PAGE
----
The resignation follows Securities & Exchange Commission chairman Harvey Pitt’s announcement last Thursday that he will create a new oversight body to police the accountancy profession. Pitt did not give a timeframe, but if the new regime does not kick in before March there could be a regulatory gap.
The Board, which oversees peer reviews by accountancy firms, was not available to comment yesterday.
However a source close to the watchdog said: ‘This is not a matter of wounded pride. Given the circumstances they thought it is time to disband. When Pitt was asked about the POB’s role during the conference on Thursday he would not comment.’
The group has invited the SEC and the American Institute of Certified Public Accountants to attend a 31 January meeting to discuss the transition period.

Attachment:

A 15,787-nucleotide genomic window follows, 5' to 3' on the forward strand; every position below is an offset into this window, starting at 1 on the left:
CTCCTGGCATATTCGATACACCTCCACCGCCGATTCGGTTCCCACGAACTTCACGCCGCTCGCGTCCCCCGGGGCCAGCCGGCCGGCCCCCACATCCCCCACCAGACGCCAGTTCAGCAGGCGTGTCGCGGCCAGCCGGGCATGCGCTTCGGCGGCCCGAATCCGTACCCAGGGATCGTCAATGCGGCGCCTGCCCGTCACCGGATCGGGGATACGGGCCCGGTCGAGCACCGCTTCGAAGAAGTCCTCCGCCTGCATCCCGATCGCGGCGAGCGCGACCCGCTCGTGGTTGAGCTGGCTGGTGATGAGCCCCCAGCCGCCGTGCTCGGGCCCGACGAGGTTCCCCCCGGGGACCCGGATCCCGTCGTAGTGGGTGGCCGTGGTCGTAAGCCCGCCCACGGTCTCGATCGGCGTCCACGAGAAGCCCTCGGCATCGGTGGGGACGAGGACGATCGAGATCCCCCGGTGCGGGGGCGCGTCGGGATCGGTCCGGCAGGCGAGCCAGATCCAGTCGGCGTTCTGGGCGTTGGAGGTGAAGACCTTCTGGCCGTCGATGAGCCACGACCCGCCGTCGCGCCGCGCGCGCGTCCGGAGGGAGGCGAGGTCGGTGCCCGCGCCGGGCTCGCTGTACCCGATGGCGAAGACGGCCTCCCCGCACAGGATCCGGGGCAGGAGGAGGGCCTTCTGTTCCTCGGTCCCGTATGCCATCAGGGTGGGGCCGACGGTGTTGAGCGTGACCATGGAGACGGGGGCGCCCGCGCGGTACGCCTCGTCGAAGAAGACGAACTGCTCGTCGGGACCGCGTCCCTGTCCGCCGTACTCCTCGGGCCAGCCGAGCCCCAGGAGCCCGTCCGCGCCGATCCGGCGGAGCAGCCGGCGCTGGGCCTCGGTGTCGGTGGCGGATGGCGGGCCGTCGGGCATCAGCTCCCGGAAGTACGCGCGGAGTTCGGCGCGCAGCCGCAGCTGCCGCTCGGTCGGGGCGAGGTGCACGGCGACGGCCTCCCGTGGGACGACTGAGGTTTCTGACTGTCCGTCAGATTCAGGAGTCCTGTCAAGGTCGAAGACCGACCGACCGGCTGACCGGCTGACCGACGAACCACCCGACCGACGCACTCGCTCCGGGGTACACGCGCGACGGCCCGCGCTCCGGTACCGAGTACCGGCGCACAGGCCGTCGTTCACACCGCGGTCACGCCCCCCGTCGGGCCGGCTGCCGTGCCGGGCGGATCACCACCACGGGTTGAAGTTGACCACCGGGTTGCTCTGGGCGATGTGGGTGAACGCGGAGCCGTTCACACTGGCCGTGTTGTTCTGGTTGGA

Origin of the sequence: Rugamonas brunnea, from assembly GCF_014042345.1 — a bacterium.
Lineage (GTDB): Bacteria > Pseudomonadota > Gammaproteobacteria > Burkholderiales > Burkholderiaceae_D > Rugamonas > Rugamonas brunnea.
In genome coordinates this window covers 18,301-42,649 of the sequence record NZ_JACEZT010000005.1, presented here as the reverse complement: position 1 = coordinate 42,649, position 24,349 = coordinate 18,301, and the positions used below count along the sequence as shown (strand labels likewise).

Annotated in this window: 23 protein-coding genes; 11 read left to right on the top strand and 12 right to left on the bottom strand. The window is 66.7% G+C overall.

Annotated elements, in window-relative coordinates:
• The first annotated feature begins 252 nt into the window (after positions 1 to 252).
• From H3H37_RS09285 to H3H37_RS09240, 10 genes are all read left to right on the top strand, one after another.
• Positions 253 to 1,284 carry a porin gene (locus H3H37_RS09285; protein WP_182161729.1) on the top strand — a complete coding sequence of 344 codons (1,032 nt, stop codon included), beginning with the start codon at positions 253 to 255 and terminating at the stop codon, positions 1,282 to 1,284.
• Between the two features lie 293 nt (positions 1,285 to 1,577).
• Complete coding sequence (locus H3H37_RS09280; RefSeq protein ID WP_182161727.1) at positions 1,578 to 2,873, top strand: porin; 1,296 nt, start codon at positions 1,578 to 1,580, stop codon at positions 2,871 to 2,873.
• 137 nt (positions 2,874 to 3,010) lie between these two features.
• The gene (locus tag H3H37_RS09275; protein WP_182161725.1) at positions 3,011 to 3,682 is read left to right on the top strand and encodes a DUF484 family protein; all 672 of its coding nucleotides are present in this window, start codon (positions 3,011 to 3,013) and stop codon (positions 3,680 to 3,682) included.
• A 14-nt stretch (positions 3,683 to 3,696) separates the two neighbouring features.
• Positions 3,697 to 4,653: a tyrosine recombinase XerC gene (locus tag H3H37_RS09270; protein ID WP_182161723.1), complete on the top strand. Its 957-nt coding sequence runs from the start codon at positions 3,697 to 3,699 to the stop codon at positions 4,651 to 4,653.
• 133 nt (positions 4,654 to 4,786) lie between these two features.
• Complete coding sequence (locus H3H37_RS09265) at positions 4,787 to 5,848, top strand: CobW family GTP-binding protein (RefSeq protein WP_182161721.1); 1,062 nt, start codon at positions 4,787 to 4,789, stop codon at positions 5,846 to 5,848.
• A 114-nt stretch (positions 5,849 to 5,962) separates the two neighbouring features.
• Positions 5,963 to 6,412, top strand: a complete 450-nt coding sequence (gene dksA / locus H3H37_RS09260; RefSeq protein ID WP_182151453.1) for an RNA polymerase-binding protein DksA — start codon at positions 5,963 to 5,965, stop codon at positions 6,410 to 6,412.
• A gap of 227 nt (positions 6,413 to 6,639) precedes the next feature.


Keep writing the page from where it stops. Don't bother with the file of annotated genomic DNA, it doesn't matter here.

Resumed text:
But while the SEC wrote to the POB and insisted it will be part of the new oversight force, KPMG had a different message.
A spokesperson for the Big Five firm called the POB irresponsible for resigning simply ‘because they will ultimately be replaced’. The spokesperson went on to say that the decision was more about ‘pure self-interest’ than public interest.
Because of the pending reforms the firm would not talk about its own hopes for the future of peer reviews. Deloitte & Touche and PricewaterhouseCoopers also remained quiet on the subject.
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